The adult industry’s trade group, the Free Speech Coalition, has been working hard to raise awareness of this growing problem. They’ve hired Pierre Whatley, a former bank examiner, to lobby in Washington on behalf of the industry.
“Overwhelmingly, the response from Congress is: We did not know this is happening or to the degree this is happening,” Whatley is quoted as saying. “Whether or not you agree with sex work, you have to set aside your personal feelings and look at the core issue. Is this a lawful, legal business — and if so, shouldn’t they have a right to a bank account?”
What are all these banks and financial organizations afraid might happen? Bernard explains they are afraid of drawing extra attention from government agencies that regulate the financial industry. When they come across activity that makes them nervous — which could be something as simple as too many cash deposits — they create and file a Suspicious Activity Report (SAR), and if this happens too many times, the account is typically closed.
Some banks are so risk-adverse, they’ll even cut ties with some customers they know are doing perfectly legal business in the adult space.
Bernard points out that Chase and Wells Fargo both have nothing in their agreements that specifically prohibit adult businesses, however both are also well known for closing industry-related accounts. Bank of America does provide a “no adult” warning with its Zelle customer agreement document, but not its checking account customer agreement.
Chase representative Trish Wexler told the Times that “We do not prohibit people in this industry from having personal bank accounts with us,” however that statement flies boldly in the face of my own personal experience, since five years ago Chase Bank not only shut down my personal accounts, but also suddenly closed all three of my credit cards without any warning or notice. I found out while trying to order a pizza.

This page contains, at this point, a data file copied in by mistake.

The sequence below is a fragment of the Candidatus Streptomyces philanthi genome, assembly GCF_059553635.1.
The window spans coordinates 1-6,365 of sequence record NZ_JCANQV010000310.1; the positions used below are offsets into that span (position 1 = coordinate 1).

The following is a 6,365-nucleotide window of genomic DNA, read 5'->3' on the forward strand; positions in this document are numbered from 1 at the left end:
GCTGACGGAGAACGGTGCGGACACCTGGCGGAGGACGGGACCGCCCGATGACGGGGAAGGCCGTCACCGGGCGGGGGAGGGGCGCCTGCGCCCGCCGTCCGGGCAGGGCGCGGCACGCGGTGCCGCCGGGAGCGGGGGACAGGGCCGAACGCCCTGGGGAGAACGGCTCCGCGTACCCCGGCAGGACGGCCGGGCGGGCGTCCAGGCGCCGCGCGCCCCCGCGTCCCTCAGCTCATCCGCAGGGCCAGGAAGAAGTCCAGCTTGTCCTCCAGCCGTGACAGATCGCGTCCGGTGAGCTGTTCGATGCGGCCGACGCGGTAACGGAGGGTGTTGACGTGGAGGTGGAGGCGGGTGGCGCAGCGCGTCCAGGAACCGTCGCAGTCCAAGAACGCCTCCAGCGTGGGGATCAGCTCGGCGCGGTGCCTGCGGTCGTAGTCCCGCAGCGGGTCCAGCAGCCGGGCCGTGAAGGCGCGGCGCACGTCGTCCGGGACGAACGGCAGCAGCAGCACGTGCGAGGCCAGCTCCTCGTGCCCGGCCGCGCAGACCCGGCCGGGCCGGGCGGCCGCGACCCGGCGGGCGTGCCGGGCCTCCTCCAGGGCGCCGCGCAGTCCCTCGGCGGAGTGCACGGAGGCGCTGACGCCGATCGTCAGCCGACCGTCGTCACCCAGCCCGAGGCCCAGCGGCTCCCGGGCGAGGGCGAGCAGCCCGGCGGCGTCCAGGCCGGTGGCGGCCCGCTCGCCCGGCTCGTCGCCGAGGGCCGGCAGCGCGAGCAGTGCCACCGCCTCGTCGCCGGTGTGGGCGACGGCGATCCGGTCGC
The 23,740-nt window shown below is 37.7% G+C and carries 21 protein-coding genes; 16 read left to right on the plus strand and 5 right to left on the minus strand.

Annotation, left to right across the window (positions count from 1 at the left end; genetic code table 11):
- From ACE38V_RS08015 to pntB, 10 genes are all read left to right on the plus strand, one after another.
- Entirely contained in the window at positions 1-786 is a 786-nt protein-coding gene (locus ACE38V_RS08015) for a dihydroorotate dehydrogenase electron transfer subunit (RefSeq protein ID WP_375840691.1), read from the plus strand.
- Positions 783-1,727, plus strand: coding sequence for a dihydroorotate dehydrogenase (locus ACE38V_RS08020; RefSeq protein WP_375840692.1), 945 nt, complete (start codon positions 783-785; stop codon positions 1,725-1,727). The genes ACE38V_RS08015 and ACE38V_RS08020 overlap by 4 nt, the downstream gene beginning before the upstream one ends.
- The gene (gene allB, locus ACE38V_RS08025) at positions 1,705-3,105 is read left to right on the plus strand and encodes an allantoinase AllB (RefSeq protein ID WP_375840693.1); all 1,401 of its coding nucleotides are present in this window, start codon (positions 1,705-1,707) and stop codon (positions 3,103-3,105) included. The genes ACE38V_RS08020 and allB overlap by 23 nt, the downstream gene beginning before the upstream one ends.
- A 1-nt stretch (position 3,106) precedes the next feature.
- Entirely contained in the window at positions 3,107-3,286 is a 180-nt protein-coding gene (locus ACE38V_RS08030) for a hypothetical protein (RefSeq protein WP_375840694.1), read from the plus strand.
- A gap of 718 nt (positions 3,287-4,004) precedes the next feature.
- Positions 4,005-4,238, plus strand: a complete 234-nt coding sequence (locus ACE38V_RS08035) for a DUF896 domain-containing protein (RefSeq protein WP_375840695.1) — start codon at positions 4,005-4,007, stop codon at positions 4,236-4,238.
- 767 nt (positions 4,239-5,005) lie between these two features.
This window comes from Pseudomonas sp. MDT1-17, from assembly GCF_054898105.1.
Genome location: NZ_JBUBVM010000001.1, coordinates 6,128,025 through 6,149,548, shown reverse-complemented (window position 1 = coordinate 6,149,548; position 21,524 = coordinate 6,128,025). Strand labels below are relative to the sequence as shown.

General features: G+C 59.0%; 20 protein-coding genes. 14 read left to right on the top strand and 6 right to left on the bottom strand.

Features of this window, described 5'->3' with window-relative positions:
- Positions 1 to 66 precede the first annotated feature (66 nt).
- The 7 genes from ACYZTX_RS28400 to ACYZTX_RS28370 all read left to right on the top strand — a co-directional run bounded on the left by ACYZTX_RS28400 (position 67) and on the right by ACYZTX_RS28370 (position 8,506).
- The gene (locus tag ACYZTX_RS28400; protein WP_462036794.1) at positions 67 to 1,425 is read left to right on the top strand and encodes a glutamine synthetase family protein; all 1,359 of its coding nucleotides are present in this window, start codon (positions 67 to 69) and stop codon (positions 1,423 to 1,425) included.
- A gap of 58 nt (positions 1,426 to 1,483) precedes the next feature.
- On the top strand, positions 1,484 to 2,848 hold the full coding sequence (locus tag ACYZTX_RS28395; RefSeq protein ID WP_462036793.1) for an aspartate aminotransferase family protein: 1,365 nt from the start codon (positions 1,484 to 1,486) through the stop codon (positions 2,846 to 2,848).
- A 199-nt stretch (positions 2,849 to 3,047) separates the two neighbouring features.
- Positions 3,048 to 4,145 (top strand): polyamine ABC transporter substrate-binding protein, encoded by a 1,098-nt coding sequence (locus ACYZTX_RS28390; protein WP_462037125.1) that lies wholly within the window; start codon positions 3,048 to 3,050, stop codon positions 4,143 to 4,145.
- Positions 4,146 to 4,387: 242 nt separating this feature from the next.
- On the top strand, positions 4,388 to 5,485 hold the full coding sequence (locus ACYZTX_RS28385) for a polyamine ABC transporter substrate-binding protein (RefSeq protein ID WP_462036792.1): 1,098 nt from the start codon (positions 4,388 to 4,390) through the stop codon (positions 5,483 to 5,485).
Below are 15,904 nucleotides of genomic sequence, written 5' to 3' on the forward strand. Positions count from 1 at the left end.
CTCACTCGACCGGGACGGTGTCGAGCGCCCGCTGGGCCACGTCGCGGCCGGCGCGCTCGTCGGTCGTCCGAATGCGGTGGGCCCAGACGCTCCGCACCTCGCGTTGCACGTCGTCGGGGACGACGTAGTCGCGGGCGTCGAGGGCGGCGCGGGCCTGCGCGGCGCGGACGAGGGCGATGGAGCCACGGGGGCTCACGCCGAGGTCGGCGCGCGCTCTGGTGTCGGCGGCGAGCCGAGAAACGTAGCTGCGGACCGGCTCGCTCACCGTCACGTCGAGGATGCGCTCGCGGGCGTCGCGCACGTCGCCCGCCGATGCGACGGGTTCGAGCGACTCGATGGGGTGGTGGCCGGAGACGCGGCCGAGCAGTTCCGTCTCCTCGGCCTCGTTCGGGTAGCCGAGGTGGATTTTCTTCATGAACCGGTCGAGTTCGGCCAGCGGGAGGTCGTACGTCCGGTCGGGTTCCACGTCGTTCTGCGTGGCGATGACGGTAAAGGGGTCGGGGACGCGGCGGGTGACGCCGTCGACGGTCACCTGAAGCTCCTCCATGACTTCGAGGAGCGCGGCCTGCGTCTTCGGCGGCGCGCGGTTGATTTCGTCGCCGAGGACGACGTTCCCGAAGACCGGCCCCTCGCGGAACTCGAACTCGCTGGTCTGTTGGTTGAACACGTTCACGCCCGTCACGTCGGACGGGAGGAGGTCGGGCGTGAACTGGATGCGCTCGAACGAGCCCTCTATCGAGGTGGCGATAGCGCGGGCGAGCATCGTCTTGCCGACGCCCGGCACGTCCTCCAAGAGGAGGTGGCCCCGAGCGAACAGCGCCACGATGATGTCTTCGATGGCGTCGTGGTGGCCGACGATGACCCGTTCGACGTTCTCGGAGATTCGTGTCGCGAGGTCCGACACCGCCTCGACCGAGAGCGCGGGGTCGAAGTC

While they didn’t provide any official reason for this action even when I asked repeatedly, a local Chase employee that I knew admitted it was because they saw that I was connected to the adult industry — and I don’t even sell (or distribute) adult content in any way.
I know an IT company that also lost its account with Chase, one can guess because many of its customers worked in adult. I also know a legal service that lost an account with Chase for the same reason.
I’m suspicious of financial institutions by nature, and it’s easy to believe there’s more happening behind the scenes than anyone would tell a NY Times reporter. Targeting ‘unpopular’ or ‘non-vanilla’ speech by pressuring financial institutions is a potentially effective way around legal protections like the First Amendment. Commercial entities like banks are, after all, entitled to decide who they do and do not want to do business with, regardless of the impact these decisions might have on lives.
In the past few years, efforts to censor and contain the online adult industry have been about the strongest I’ve seen in my 26+ years working in this business. It’s not hard to imagine conservative politicians or faith-based advocacy groups working behind the scenes to put pressure on banks simply because they do not approve of our industry — even if they’re probably consuming our products when they’re all alone with an internet connection.
If you have a Times subscription, Bernard’s piece is well worth reading. It gives additional details on the above issues, and also tells the personal stories of a variety of industry workers. NY Times researchers Susan Beachy and Ron Lieber also contributed to her report.
We may not have found any solutions to this problem yet, however it’s heartening to know the Free Speech Coalition has recognized the existential threat of banking discrimination and is actively working on raising awareness in Congress. Hopefully this latest NY Times story will help the cause.